Mancini has described Jake, the series' protagonist, as "a young artist [making] sculptures with doll parts. He finds Chucky at a yard sale" (via EW). Mancini has further noted that having "the protagonists [be] kids" is part of a larger plan to bring "Child's Play" back to its roots. "But since, with the first couple of movies, we'd already delved into having little kids, I wanted to explore something different," Mancini explained, "So this time we're exploring young teenagers."

Mancini announced the series on April Fool's Day

There is something deeply, chaotically funny about making a sincere announcement on April Fool's Day. We'd like to think Chucky would be proud. Now, to be clear, plenty of earnest things have been announced on the goofiest day of the year. On 2004's April Fool's Day, Google introduced the world to a little something called Gmail. Apple Computer was founded by Ronald Wayne, Steve Jobs, and Steve Wozniak on April 1st, 1976. See? Plenty of serious things happen on April 1 — including the announcement of the "Chucky" TV series.

"This is no April Fools' joke," Don Mancini posted to Instagram on April 1, 2021. "#CHUCKY the series is officially in production and coming to @USA_Network and @SYFY this fall." Announcing the small screen debut of a wise guy like Chucky on April Fool's Day is deliciously on-brand. That said, considering reports of the series being in development have been kicking around since early 2019, anyone already following Mancini on social media likely knew this was a long time coming.

Chucky won't span too many episodes

Knowing the number of episodes slated for a TV season tells a fan a lot. Will the show in question be compressing its story into a smaller amount of hour-long episodes or a whole bunch of half hour installments? Will it include any two-parters or extra long episodes? These details offer insight into any given series, and "Chucky" is no exception.

In an exclusive statement to Syfy Wire, Mancini teased the channel's upcoming marathon of "Child's Play" movies as "a tasty aperitif in anticipation of Chucky's upcoming savory 8-course SYFY/USA TV series." While there is still some confusion over just how many episodes we're getting (Newsweek claims 10 episodes are coming), both counts are in a compact sweet spot. Celebrated series as diverse as "Stranger Things," "Broachurch," and "Big Little Lies" do a lot with a small number of episodes. "Chucky" is in good company.

Chucky will feature old fashioned animatronics

From its creative team to its tone, "Chucky" is committed to getting back to basics. Fittingly, this will also be true regarding the technical wizardry that has been bringing Chucky to life since the 1980s. No, not voodoo: animatronics! Robotic movements made possible by metallic joints have always been intrinsic to Chucky. Past "Child's Play" films have integrated CGI (including the 2019 remake), but it's undeniable that practical effects, from puppetry to stunt doubles, are an essential part of Chucky's charm.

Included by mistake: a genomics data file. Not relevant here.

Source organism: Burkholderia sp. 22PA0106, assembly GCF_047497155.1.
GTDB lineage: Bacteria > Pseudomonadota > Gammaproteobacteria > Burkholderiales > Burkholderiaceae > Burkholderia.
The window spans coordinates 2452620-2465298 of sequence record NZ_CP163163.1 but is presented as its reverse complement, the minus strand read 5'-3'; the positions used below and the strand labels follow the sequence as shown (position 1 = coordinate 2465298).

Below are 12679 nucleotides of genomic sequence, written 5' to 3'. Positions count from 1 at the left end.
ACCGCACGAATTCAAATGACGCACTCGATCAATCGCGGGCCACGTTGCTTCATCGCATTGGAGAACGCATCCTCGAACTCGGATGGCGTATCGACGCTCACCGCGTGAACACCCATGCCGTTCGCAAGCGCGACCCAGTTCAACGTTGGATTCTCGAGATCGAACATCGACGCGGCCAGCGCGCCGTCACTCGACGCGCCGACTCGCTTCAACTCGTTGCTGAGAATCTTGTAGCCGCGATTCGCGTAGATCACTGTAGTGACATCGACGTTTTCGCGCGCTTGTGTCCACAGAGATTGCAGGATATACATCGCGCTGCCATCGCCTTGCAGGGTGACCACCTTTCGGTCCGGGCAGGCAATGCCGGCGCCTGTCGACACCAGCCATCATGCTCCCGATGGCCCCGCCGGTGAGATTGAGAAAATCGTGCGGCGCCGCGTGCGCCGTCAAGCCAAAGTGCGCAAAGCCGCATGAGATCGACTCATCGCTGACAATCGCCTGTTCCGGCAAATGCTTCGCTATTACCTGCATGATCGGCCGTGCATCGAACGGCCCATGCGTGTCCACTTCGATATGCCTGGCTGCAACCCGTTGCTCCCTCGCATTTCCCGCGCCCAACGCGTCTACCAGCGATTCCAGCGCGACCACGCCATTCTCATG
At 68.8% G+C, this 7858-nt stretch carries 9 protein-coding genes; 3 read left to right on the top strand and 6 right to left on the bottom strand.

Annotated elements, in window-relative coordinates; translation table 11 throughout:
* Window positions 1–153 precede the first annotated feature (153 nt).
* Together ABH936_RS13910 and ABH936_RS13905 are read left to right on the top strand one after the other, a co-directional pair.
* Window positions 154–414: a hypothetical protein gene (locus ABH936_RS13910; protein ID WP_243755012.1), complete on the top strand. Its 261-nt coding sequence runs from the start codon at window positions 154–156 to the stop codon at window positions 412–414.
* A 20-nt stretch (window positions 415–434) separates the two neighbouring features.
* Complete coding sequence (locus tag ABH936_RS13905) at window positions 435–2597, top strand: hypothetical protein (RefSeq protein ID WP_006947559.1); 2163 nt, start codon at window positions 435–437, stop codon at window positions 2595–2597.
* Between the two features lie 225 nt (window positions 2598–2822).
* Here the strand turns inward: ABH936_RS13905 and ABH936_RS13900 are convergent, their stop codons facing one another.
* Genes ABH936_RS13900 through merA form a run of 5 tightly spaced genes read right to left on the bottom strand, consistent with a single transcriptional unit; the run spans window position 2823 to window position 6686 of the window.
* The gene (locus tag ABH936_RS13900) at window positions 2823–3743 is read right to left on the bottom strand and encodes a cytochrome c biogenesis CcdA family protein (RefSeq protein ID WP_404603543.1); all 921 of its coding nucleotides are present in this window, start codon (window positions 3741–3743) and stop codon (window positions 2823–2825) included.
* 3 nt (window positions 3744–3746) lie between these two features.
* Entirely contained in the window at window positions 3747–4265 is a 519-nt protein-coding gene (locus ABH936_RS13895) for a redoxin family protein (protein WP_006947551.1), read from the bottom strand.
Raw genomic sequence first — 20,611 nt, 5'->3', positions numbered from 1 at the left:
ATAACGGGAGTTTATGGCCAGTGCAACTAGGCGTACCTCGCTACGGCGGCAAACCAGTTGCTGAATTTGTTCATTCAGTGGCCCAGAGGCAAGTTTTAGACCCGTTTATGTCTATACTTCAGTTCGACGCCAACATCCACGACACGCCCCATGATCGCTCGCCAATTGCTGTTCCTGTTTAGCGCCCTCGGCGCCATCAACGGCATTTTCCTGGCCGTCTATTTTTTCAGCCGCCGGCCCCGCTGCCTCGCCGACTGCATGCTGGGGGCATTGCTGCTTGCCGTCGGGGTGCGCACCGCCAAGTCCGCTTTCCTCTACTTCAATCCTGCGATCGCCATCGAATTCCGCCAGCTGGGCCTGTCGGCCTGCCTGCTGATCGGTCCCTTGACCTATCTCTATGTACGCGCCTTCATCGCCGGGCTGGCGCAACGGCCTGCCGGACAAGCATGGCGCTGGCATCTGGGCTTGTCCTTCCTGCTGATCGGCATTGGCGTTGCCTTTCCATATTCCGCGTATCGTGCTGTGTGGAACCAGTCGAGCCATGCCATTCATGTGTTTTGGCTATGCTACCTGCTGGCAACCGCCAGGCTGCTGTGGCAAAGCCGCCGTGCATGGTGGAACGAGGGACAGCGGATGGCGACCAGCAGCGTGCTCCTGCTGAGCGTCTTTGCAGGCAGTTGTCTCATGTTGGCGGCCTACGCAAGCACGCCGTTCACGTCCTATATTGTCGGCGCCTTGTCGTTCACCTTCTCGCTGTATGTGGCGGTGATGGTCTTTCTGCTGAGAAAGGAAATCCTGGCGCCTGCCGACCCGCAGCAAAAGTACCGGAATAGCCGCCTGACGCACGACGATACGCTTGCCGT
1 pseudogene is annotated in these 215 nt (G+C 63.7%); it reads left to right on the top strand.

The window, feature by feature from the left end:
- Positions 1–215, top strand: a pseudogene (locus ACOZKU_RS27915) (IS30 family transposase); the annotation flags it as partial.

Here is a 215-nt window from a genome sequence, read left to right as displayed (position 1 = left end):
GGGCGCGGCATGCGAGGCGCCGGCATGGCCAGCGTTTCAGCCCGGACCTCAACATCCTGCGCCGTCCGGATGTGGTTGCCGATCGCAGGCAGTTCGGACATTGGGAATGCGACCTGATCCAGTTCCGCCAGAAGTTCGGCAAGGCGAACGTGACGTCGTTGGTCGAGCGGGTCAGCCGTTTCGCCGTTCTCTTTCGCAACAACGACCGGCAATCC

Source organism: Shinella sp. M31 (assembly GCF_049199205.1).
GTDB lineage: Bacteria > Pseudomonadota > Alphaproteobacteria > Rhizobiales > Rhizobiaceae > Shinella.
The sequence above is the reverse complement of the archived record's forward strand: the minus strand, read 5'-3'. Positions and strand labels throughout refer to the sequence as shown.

As a result, it was crucial to reassure fans that "Chucky" will keep up the servo-motor-powered tradition. Promotional videos reveal a glimpse of what's under Chucky's skin (and a truly memorable shot of multiple unfinished Chucky heads). "We've taken a lot of pains to mimic the specific look of the doll himself from 'Child's Play 2,'" Mancini explains. "It's the creepiest version, but weirdly also the cutest."

Chucky's infamously foul mouth will be intact

Let's name a couple of Chucky's defining character traits, shall we? He's pint-sized, irritable, selfish, and homicidal. Oh, and he swears like a sailor. Seeing a child's plaything (albeit a decidedly unsettling and often badly mutilated one) unleash a torrent of dirty words is memorable, to say the least. If there is any doubt that this hunk of plastic is possessed by the spirit of a deranged maniac, his love of four-letter words erases it. This probably isn't what the manufacturers meant when they advertised their "talking" doll, but it serves them right for not being specific.

Appearing alongside executive producer Nick Antosca on San Diego Comic-Con's 2020 "Scary Good TV" panel, Don Mancini assuaged fans' fears that the small screen would limit Chucky's ability to, uh, express himself. "When [Antosca] and I set up 'Chucky' at Syfy, one of the first things we had to make sure of was that Chucky could drop his F-bombs, because it's such an intrinsic part of his character," he explained. "Fortunately, before we signed on the dotted line, they confirmed, yes, he can. I think he can drop, like eight F-bombs per episode, or something like that ... and I think there's variations depending on what time it airs." As Chucky would say, **** yeah.

Chucky will debut in October

Per the "Chucky" trailer, we can expect to welcome the pint-size menace to our screens at 10 p.m. EST on October 12, 2021. Given the spooky subject matter at hand, this absolutely feels like the right call. Sure, horror is a genre that can be readily enjoyed all year round. But there's something extra special about enjoying spooky content amidst rotting leaves, blazing jack-o-lanterns, and the lead-up to Halloween. If the trick-or-treater-stuffed trailer is anything to go by, we're in for a seasonally appropriate treat. 

Notably, Syfy will be releasing a modern retelling of Amy Holden Jones' iconic "Slumber Party Massacre" around the same time. Fans of '80s horror, your moment has clearly arrived. It's time to start stocking up on candy corn and hot apple cider — this fall is set to be a spooky one. Just remember to keep a sharp eye out in the toy aisle for dolls with a violent gleam in their eye.